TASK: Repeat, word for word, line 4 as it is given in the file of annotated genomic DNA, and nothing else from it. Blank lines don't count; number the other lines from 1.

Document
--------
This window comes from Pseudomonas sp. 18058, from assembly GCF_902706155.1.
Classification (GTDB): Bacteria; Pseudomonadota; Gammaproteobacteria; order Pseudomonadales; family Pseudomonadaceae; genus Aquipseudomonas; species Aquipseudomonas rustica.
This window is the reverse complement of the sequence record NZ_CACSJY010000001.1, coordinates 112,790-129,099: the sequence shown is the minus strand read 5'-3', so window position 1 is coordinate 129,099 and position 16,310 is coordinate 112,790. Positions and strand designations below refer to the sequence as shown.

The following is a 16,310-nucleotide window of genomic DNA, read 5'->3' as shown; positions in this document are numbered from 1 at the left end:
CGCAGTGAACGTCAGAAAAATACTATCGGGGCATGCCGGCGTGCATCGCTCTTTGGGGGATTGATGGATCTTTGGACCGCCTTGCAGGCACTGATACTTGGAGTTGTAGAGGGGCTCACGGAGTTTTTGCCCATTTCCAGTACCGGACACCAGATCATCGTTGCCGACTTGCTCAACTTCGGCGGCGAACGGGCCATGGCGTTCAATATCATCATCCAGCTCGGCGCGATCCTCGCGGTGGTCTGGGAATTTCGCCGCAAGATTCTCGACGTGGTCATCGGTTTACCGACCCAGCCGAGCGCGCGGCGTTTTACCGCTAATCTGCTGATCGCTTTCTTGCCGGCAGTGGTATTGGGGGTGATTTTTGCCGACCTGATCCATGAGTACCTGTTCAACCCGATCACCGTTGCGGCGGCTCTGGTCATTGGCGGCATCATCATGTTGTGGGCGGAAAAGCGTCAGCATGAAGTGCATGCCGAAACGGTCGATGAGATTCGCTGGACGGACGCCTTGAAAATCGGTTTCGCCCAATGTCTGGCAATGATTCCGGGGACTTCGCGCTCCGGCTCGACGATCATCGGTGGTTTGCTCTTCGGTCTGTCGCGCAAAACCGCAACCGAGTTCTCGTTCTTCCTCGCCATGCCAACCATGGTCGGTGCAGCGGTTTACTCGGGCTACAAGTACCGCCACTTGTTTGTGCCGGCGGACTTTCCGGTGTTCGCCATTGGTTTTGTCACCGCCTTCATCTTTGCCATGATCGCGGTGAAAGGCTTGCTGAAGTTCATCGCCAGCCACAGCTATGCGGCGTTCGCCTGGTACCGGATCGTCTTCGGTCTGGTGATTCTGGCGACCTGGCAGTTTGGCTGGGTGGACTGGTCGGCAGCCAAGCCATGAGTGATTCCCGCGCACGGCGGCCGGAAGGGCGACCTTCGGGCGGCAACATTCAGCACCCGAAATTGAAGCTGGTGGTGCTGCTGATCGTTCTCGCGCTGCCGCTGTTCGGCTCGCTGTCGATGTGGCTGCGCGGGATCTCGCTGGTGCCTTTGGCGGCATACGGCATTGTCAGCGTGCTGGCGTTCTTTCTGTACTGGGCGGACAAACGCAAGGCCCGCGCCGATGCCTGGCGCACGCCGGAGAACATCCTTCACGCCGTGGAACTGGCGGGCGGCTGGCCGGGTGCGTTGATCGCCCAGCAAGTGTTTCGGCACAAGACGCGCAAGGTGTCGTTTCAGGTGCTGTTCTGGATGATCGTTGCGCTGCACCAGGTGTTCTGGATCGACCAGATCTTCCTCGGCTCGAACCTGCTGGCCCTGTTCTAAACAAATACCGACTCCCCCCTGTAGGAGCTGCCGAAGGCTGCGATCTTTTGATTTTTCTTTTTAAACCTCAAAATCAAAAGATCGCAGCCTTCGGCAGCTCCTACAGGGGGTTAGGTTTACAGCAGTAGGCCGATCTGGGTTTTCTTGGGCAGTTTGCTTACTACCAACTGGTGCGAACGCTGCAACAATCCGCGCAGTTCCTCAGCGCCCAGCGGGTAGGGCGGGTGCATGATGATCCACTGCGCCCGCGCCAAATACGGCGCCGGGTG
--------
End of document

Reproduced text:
The following is a 16,310-nucleotide window of genomic DNA, read 5'->3' as shown; positions in this document are numbered from 1 at the left end: